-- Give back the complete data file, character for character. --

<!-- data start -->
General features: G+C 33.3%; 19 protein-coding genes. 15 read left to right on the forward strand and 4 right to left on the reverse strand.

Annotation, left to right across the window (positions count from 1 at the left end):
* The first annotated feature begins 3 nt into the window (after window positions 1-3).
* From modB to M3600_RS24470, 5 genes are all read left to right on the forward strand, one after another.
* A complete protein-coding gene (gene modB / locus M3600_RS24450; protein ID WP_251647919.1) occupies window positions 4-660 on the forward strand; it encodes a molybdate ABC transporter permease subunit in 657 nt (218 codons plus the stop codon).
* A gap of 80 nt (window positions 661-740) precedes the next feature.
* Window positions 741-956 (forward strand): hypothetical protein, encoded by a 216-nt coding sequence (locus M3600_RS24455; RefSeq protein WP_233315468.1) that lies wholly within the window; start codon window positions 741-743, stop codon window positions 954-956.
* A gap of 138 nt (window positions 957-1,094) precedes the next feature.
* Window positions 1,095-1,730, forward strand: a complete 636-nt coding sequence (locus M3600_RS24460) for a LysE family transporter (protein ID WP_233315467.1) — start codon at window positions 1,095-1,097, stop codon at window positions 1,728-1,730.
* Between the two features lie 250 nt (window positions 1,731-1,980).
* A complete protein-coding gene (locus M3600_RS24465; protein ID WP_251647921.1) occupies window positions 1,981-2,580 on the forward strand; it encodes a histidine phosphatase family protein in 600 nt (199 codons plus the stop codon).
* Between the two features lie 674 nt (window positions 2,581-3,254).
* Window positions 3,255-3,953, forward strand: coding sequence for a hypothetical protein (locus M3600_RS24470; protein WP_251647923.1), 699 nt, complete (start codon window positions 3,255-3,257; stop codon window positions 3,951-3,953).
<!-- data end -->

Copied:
General features: G+C 33.3%; 19 protein-coding genes. 15 read left to right on the forward strand and 4 right to left on the reverse strand.

Annotation, left to right across the window (positions count from 1 at the left end):
* The first annotated feature begins 3 nt into the window (after window positions 1-3).
* From modB to M3600_RS24470, 5 genes are all read left to right on the forward strand, one after another.
* A complete protein-coding gene (gene modB / locus M3600_RS24450; protein ID WP_251647919.1) occupies window positions 4-660 on the forward strand; it encodes a molybdate ABC transporter permease subunit in 657 nt (218 codons plus the stop codon).
* A gap of 80 nt (window positions 661-740) precedes the next feature.
* Window positions 741-956 (forward strand): hypothetical protein, encoded by a 216-nt coding sequence (locus M3600_RS24455; RefSeq protein WP_233315468.1) that lies wholly within the window; start codon window positions 741-743, stop codon window positions 954-956.
* A gap of 138 nt (window positions 957-1,094) precedes the next feature.
* Window positions 1,095-1,730, forward strand: a complete 636-nt coding sequence (locus M3600_RS24460) for a LysE family transporter (protein ID WP_233315467.1) — start codon at window positions 1,095-1,097, stop codon at window positions 1,728-1,730.
* Between the two features lie 250 nt (window positions 1,731-1,980).
* A complete protein-coding gene (locus M3600_RS24465; protein ID WP_251647921.1) occupies window positions 1,981-2,580 on the forward strand; it encodes a histidine phosphatase family protein in 600 nt (199 codons plus the stop codon).
* Between the two features lie 674 nt (window positions 2,581-3,254).
* Window positions 3,255-3,953, forward strand: coding sequence for a hypothetical protein (locus M3600_RS24470; protein WP_251647923.1), 699 nt, complete (start codon window positions 3,255-3,257; stop codon window positions 3,951-3,953).